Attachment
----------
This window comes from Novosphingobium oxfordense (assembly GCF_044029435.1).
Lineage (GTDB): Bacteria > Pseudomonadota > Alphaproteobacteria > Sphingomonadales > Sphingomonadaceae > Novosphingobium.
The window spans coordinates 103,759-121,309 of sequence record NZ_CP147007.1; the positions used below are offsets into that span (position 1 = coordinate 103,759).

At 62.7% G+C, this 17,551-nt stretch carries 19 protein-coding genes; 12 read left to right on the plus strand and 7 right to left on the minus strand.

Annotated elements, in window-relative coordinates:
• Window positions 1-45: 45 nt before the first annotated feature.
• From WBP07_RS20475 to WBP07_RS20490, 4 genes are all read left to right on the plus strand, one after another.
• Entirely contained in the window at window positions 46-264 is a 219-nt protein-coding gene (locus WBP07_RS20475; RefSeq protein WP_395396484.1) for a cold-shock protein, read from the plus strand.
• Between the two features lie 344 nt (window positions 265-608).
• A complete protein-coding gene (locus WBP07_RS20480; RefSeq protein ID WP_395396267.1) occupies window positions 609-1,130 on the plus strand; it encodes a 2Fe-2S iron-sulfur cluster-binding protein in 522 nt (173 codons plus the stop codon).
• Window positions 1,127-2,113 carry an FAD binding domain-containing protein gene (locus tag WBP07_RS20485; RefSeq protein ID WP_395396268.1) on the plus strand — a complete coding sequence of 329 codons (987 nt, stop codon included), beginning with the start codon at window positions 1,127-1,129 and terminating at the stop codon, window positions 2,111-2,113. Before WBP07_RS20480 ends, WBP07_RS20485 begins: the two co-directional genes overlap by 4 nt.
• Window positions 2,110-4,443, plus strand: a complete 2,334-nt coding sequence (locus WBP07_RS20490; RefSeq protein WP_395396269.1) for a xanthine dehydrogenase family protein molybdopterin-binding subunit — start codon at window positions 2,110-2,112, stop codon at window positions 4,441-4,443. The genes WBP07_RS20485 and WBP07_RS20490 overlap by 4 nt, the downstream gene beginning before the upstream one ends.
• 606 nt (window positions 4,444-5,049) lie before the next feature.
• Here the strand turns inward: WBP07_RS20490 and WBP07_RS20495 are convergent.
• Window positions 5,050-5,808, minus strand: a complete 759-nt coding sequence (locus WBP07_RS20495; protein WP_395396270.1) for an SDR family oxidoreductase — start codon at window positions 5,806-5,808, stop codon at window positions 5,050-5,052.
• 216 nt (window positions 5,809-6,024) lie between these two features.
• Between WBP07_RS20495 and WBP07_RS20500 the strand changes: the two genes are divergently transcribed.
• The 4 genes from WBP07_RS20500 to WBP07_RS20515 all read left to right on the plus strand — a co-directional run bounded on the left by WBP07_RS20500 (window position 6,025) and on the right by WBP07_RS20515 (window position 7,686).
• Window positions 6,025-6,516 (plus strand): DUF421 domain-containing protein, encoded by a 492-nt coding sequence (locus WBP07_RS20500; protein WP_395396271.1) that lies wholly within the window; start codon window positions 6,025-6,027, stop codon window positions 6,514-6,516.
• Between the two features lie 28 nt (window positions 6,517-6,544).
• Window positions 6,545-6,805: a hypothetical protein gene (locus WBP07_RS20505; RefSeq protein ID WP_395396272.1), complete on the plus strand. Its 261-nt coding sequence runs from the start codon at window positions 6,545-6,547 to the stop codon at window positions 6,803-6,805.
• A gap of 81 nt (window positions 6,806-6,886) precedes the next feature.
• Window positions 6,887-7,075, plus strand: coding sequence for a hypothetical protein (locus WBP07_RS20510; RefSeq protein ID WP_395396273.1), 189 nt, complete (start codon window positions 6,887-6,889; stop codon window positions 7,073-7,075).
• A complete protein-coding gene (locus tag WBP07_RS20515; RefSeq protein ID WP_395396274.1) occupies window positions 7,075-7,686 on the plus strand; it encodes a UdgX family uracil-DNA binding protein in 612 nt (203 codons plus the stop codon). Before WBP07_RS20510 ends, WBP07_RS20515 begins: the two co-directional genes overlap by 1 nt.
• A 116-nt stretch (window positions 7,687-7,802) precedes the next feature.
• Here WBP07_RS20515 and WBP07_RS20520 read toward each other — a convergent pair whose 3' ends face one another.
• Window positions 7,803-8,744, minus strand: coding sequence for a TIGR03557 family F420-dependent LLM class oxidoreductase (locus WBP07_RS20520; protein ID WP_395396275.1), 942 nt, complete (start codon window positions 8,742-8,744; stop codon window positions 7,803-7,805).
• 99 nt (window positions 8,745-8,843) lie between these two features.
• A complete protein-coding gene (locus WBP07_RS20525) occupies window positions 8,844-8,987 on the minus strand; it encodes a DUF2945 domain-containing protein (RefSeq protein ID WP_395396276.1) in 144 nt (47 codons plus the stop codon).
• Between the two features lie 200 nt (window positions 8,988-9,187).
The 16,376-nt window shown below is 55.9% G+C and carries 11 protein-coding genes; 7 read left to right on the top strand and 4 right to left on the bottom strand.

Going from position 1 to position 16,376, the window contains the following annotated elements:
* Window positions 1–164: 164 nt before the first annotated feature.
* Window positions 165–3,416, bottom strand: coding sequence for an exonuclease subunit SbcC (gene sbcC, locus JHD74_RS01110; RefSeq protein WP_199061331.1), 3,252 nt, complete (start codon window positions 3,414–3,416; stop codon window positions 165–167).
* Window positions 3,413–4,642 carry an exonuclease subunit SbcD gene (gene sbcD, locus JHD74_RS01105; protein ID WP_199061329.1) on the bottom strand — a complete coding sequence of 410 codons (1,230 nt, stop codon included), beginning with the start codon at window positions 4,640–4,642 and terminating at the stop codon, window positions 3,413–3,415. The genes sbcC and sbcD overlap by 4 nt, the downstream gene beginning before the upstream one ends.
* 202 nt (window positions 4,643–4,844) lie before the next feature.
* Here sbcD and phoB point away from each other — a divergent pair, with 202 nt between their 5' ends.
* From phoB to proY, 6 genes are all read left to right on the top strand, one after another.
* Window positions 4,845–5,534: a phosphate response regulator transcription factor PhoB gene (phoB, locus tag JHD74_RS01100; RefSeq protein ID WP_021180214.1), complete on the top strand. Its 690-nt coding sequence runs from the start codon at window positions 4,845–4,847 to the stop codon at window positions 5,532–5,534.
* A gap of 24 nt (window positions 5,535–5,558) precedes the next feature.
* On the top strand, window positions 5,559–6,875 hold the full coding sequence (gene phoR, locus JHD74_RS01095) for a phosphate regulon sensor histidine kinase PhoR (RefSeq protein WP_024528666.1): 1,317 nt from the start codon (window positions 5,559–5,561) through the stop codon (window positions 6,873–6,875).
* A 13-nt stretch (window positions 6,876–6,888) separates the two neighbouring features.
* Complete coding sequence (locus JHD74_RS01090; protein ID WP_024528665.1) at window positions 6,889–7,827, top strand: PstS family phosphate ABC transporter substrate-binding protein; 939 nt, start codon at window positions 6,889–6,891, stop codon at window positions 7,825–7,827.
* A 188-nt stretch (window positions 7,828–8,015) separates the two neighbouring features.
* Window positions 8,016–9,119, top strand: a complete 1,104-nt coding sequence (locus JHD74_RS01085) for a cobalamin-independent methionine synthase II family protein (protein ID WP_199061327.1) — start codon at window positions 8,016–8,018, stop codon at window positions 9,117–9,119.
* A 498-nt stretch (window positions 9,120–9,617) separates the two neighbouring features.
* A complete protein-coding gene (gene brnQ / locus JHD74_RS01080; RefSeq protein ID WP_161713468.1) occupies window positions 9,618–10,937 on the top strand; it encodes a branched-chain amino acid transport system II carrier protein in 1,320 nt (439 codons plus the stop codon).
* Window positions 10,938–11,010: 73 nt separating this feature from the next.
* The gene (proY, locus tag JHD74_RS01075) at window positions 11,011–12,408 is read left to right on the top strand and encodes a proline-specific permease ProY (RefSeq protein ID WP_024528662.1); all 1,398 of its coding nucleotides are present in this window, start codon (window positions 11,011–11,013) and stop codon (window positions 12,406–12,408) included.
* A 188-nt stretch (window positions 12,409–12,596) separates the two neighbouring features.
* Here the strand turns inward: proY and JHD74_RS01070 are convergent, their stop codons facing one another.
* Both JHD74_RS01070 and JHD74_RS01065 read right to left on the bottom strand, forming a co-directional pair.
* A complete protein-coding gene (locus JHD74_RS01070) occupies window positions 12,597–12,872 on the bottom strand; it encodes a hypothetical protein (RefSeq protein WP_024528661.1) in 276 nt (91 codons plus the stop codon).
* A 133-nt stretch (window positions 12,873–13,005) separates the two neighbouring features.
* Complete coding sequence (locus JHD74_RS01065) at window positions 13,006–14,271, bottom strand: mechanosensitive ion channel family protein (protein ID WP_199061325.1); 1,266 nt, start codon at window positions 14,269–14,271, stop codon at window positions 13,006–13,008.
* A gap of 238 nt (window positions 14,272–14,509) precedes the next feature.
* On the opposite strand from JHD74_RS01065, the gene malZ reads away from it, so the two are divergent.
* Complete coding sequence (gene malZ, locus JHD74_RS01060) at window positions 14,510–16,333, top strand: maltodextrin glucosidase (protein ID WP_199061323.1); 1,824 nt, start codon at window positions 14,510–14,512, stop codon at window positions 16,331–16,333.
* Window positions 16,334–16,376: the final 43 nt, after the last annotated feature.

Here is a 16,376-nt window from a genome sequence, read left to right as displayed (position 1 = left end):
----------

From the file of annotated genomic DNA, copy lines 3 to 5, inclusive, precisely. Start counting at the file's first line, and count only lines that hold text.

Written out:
The window spans coordinates 103,759-121,309 of sequence record NZ_CP147007.1; the positions used below are offsets into that span (position 1 = coordinate 103,759).

At 62.7% G+C, this 17,551-nt stretch carries 19 protein-coding genes; 12 read left to right on the plus strand and 7 right to left on the minus strand.

Annotated elements, in window-relative coordinates: